A thorough home clearout is often a top priority in spring, however, turning your attention to your outside spaces could also pay dividends come summer.
Having been cooped up all winter, heading out into the fresh air and sunshine to give your garden a spruce up is the perfect excuse to soak up some vitamin D. What’s more, you’ll be thankful when the warmer weather comes around.
1. Start with a spring clean
Just like cleaning your house or having a major declutter, making over your garden is a big job best broken down into smaller tasks. Begin by making a plan as to how you’re going to tackle it, with notes on what supplies to buy or who to call on to help if you need it.
A good place to start is removing any fallen leaves and clearing borders and beds back to bare soil. You can use the dead organic matter you collected in your compost pile later as a natural fertiliser, but don't put weeds in the compost as the seeds can germinate and cause problems later down the line.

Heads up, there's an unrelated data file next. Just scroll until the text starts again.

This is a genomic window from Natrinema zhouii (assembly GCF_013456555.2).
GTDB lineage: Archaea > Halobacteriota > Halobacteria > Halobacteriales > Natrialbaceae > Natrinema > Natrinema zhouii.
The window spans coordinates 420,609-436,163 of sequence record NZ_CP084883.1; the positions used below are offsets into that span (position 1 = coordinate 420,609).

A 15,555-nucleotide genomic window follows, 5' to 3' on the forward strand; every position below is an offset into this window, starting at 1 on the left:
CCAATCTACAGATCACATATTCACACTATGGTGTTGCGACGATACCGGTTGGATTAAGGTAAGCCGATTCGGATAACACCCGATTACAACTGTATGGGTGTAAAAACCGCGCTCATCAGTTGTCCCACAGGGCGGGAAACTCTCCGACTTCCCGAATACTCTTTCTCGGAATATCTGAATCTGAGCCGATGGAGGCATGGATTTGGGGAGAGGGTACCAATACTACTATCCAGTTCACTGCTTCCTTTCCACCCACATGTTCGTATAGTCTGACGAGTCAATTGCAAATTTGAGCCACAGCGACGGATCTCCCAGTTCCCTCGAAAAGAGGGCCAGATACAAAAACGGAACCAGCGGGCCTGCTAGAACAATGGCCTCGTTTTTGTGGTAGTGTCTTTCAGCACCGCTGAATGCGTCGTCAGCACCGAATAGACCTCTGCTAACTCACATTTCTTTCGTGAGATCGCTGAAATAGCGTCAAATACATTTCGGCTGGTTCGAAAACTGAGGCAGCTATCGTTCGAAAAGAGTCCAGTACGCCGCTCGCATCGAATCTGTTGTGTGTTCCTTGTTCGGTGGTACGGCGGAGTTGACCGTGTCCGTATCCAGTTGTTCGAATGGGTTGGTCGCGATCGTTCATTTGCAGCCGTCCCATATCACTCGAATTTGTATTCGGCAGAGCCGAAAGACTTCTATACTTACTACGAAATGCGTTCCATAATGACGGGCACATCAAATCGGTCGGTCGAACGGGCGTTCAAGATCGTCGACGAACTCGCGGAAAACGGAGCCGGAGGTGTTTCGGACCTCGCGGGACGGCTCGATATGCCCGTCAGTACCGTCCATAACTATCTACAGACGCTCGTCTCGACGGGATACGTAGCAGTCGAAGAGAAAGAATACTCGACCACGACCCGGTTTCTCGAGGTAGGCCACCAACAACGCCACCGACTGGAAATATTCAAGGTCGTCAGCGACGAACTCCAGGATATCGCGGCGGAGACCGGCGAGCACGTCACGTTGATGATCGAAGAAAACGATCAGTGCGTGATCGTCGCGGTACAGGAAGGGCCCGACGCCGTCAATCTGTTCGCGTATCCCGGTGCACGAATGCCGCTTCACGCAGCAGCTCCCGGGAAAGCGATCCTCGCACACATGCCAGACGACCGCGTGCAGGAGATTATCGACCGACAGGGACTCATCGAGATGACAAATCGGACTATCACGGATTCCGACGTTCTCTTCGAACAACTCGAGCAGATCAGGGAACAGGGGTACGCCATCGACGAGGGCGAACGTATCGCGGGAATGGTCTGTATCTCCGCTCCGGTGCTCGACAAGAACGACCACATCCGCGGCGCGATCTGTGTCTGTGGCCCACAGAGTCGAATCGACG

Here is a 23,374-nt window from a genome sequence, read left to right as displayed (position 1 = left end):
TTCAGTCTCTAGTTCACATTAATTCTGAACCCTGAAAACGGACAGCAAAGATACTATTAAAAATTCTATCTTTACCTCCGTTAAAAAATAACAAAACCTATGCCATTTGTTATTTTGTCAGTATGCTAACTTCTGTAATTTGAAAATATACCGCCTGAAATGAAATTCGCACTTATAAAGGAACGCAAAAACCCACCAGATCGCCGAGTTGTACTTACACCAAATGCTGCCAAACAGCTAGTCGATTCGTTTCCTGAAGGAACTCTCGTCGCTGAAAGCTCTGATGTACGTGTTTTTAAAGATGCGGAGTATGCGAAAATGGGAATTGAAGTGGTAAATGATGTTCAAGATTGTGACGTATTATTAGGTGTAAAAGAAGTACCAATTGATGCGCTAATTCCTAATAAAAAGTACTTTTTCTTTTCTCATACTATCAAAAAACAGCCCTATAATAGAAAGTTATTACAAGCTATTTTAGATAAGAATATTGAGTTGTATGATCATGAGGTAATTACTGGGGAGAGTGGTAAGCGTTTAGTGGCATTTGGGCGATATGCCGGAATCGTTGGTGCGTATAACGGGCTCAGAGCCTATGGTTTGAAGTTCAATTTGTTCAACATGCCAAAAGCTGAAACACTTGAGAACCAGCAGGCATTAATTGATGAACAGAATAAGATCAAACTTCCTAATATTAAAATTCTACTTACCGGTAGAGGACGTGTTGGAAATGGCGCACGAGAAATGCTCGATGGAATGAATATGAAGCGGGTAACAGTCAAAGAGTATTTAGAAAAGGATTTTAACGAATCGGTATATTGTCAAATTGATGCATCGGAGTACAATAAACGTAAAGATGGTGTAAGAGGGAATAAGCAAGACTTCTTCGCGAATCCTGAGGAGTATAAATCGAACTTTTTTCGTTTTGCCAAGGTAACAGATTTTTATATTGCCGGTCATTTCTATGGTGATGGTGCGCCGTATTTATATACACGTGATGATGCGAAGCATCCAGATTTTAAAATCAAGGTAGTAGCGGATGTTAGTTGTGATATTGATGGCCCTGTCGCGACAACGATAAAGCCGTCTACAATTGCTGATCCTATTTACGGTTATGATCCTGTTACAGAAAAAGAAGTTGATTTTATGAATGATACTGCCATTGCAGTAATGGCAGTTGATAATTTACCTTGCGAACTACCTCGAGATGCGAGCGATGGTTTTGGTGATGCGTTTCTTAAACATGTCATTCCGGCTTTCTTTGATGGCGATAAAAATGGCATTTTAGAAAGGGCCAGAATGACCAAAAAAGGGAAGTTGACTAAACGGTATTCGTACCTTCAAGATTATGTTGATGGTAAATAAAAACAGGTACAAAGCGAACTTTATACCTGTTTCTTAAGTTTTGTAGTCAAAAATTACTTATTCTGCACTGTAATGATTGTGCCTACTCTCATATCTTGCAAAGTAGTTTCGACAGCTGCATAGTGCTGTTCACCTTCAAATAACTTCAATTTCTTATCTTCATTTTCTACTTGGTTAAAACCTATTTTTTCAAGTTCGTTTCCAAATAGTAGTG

2. Fix broken fences
Spring is the time to fix any issues in the garden such as broken or rotten fences, tired-looking garden furniture or old garden sheds.
You can start prepping the garden structures before the weather turns to get a head start. Check fences have survived the winter and remove or fix any broken posts, or even garden supports and pergolas. Secure shed roofs before April showers begin and repair any decking so you can sit back and enjoy the sun when temperatures start to really rise.
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3. Refresh surfaces with paint
Once all surfaces are fixed and cleaned up, it’s time to stain or paint them to protect them over the coming months.
Thankfully, gone are the days of creosote brown being your only option—now exterior stains and garden paints are available in a whole array of beautiful shades. Why not experiment with adding pops of colour throughout your garden on furniture, fences or shed? You could even get creative decorating plant pots or painting a custom mural on the wall.
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Just remember to prepare surfaces appropriately before painting by removing any dirt, rust or flaking paint. Be sure to use a formula specifically designed for exterior use to match the material you’re painting i.e. metal, wood or brick.